We report the clinical characteristics of a schizophrenia sample of 409 pedigrees--263 of European ancestry (EA) and 146 of African American ancestry (AA)--together with the results of a genome scan (with a simple tandem repeat polymorphism interval of 9 cM) and follow-up fine mapping. A family was required to have a proband with schizophrenia (SZ) and one or more siblings of the proband with SZ or schizoaffective disorder. Linkage analyses included 403 independent full-sibling affected sibling pairs (ASPs) (279 EA and 124 AA) and 100 all-possible half-sibling ASPs (15 EA and 85 AA). Nonparametric multipoint linkage analysis of all families detected two regions with suggestive evidence of linkage at 8p23.3-q12 and 11p11.2-q22.3 (empirical Z likelihood-ratio score [Z(lr)] threshold >/=2.65) and, in exploratory analyses, two other regions at 4p16.1-p15.32 in AA families and at 5p14.3-q11.2 in EA families. The most significant linkage peak was in chromosome 8p; its signal was mainly driven by the EA families. Z(lr) scores >2.0 in 8p were observed from 30.7 cM to 61.7 cM (Center for Inherited Disease Research map locations). The maximum evidence in the full sample was a multipoint Z(lr) of 3.25 (equivalent Kong-Cox LOD of 2.30) near D8S1771 (at 52 cM); there appeared to be two peaks, both telomeric to neuregulin 1 (NRG1). There is a paracentric inversion common in EA individuals within this region, the effect of which on the linkage evidence remains unknown in this and in other previously analyzed samples. Fine mapping of 8p did not significantly alter the significance or length of the peak. We also performed fine mapping of 4p16.3-p15.2, 5p15.2-q13.3, 10p15.3-p14, 10q25.3-q26.3, and 11p13-q23.3. The highest increase in Z(lr) scores was observed for 5p14.1-q12.1, where the maximum Z(lr) increased from 2.77 initially to 3.80 after fine mapping in the EA families.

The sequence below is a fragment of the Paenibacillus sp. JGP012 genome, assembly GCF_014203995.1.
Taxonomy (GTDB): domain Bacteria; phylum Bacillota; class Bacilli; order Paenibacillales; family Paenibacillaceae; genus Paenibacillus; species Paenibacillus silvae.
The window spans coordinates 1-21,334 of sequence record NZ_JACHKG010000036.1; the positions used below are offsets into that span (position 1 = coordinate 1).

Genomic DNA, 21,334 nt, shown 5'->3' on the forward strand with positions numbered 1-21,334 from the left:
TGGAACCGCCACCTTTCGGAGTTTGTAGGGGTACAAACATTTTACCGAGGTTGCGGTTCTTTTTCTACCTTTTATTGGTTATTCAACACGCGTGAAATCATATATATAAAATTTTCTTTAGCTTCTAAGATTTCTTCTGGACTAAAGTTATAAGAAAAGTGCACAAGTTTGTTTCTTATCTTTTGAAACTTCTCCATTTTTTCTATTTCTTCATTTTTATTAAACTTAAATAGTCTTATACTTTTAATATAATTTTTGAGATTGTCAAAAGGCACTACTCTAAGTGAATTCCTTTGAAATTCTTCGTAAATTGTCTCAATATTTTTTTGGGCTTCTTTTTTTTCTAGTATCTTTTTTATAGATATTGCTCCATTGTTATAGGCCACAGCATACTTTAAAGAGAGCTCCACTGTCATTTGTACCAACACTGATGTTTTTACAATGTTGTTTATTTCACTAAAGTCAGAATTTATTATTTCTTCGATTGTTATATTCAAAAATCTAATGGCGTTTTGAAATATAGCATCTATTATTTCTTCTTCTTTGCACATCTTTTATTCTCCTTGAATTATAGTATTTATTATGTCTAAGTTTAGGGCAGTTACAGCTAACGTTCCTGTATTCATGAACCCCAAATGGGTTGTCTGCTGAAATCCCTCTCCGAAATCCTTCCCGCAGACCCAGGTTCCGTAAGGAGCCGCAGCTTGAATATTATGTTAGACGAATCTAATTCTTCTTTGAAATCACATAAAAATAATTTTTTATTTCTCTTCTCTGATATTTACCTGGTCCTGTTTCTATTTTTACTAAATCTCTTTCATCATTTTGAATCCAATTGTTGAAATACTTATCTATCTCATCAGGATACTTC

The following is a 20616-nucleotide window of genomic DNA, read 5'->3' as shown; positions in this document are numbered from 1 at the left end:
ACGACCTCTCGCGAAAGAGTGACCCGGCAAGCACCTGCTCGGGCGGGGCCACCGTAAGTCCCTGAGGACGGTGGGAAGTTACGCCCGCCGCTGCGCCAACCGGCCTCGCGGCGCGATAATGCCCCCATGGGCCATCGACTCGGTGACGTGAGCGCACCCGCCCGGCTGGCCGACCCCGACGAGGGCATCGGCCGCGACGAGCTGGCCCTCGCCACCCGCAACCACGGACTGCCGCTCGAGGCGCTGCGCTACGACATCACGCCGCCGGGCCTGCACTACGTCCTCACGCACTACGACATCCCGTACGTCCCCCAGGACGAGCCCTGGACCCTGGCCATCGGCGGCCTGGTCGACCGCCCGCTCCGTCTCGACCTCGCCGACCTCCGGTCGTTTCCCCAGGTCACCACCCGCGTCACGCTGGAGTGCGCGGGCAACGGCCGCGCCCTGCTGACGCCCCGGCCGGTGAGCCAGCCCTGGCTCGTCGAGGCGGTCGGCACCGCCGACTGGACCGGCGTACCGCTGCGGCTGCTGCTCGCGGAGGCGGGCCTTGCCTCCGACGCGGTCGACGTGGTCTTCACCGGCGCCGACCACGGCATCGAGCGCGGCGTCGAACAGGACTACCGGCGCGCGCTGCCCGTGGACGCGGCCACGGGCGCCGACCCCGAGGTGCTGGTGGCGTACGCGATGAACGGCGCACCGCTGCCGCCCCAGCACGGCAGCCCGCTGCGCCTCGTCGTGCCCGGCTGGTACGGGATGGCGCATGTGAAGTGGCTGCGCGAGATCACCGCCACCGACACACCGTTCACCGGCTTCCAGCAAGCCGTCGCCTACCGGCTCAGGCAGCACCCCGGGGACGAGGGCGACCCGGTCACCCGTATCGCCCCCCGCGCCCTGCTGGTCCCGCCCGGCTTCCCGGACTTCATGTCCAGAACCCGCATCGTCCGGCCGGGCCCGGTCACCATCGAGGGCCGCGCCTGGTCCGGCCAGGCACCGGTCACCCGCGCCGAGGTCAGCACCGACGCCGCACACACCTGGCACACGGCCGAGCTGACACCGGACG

Von Recklinghausen's disease is a relatively common familial genetic disorder characterized by inactivating mutations of the Neurofibromatosis-1 (NF1) gene that predisposes these patients to malignancies, including an increased risk for juvenile myelomonocytic leukemia. However, NF1 mutations are not common in acute myeloid leukemia (AML). Given that the RUNX1 transcription factor is the most common target for chromosomal translocations in acute leukemia, we asked if NF1 might be regulated by RUNX1. In reporter assays, RUNX1 activated the NF1 promoter and cooperated with C/EBPalpha and ETS2 to activate the NF1 promoter over 80-fold. Moreover, the t(8;21) fusion protein RUNX1-MTG8 (R/M), which represses RUNX1-regulated genes, actively repressed the NF1 promoter. R/M associated with the NF1 promoter in vivo and repressed endogenous NF1 gene expression. In addition, similar to loss of NF1, R/M expression enhanced the sensitivity of primary myeloid progenitor cells to granulocyte-macrophage colony-stimulating factor. Our results indicate that the NF1 tumor suppressor gene is a direct transcriptional target of RUNX1 and the t(8;21) fusion protein, suggesting that suppression of NF1 expression contributes to the molecular pathogenesis of AML.